At the precise moment this post is going live, it is 11 a.m. in Belgium and France. This marks 100 years to the minute since World War I’s official ceasefire took effect at 11 a.m., November 11, 1918. After years of constant gunshots and shellfire, the final shots rang out in the same place they began–in Mons, Belgium. The last soldier to fall was American private Henry Gunther, who was killed by automatic fire in the village of Chaumont-devant-Damvillers, France, at 10:59 a.m.
Millions had died from 1914 to 1918–far too many for our minds to comprehend, try though we might. And millions more died when the Spanish flu epidemic swept across the globe in 1918. But on that first Armistice Day, everyone allowed themselves to rejoice–to rejoice in the bloody struggle’s end, and perhaps to rejoice in life itself, fleeting as it was.
If it’s hard for us to grasp the scale of death during World War I, it might also be hard for us to grasp the frenzy of joy that took place when the ceasefire was declared. In cities around the world, cheering crowds poured into the streets. People climbed up light posts and statues and stood on top of cars. In small towns, houses emptied as everyone ran to dance in the streets and march in impromptu parades. Bands played, banners and flags waved. In factories, in shipyards, even on trains, everyone stopped what they were doing to shout and cry and celebrate together.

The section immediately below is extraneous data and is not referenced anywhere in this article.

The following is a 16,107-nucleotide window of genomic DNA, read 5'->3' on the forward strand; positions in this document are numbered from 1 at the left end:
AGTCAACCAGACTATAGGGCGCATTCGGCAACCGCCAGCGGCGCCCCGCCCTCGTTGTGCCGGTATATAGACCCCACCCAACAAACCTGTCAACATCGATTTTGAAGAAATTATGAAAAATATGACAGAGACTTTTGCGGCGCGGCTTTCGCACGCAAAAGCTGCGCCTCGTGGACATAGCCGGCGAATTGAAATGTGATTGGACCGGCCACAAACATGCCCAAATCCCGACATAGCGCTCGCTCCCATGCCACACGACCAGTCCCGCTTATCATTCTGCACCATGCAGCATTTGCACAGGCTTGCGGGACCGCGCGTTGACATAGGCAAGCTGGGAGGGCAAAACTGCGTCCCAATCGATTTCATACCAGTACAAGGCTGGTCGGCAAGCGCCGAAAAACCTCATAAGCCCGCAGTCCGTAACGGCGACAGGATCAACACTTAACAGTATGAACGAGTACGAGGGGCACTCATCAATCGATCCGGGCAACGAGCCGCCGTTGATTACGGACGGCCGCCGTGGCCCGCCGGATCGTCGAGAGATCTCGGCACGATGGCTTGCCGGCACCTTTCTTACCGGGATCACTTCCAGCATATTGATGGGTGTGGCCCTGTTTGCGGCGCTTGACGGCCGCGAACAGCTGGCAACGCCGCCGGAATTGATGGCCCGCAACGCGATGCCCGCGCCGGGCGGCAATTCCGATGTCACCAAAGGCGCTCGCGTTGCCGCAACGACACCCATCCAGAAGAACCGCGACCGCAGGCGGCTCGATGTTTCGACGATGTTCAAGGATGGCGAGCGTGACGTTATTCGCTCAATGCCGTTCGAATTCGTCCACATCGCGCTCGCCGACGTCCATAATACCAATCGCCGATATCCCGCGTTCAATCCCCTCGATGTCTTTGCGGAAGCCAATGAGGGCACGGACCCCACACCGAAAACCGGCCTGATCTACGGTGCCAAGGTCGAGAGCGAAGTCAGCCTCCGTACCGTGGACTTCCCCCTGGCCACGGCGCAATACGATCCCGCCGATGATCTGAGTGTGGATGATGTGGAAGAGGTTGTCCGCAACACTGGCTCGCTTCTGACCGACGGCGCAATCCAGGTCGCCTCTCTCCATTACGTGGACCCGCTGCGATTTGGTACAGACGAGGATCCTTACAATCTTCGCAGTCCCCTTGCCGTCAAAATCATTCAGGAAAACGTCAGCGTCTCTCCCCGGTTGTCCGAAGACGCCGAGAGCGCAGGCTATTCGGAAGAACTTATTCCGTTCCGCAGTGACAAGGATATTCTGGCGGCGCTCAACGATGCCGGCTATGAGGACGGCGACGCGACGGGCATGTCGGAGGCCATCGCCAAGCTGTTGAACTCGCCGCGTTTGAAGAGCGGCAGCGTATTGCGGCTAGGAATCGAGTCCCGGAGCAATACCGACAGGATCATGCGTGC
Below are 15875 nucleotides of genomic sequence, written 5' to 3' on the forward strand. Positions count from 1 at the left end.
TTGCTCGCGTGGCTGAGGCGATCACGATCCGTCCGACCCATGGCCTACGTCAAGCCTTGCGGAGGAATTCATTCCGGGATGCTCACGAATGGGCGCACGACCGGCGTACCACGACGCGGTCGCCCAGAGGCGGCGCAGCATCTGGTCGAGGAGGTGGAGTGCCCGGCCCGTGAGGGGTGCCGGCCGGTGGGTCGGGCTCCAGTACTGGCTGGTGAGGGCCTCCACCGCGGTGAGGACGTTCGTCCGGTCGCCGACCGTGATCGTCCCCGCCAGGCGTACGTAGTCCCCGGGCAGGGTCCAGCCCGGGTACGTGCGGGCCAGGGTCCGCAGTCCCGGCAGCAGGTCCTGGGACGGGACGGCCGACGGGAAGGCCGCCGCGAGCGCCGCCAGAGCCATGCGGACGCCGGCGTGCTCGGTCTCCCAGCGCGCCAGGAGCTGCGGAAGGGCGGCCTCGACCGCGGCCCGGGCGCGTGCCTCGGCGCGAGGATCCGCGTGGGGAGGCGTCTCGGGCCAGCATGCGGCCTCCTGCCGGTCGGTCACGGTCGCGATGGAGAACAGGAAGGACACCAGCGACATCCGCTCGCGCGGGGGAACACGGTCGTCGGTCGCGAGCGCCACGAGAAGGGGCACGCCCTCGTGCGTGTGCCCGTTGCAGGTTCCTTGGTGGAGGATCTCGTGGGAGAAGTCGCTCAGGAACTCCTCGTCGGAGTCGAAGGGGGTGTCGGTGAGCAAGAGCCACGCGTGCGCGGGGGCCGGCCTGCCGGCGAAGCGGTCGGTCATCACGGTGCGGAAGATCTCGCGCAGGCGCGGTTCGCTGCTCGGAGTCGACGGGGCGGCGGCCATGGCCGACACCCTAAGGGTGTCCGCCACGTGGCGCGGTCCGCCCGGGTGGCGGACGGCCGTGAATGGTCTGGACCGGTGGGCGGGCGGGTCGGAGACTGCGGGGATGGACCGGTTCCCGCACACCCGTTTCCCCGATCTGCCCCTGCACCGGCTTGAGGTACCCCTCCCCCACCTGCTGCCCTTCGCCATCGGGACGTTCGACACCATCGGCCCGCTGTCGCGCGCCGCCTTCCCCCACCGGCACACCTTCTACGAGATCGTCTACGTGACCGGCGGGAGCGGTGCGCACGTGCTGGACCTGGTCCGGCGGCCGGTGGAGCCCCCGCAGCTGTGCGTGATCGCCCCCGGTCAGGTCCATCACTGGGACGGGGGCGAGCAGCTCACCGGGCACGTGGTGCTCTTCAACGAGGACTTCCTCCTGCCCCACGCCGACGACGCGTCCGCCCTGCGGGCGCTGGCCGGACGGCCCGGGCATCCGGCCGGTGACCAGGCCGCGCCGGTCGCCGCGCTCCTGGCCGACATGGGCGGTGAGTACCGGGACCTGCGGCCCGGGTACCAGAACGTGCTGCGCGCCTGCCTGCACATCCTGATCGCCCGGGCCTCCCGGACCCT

Every Veterans’ Day is important, but today has a special resonance. Wherever you are, and whatever you may be doing today, please take a moment to remember the immense sacrifices made by so many millions of people–and to remember the wild, fierce, joyful celebration of life that took place in the streets of our cities and hometowns 100 years ago.
~1918 – 2018~
Lest We Forget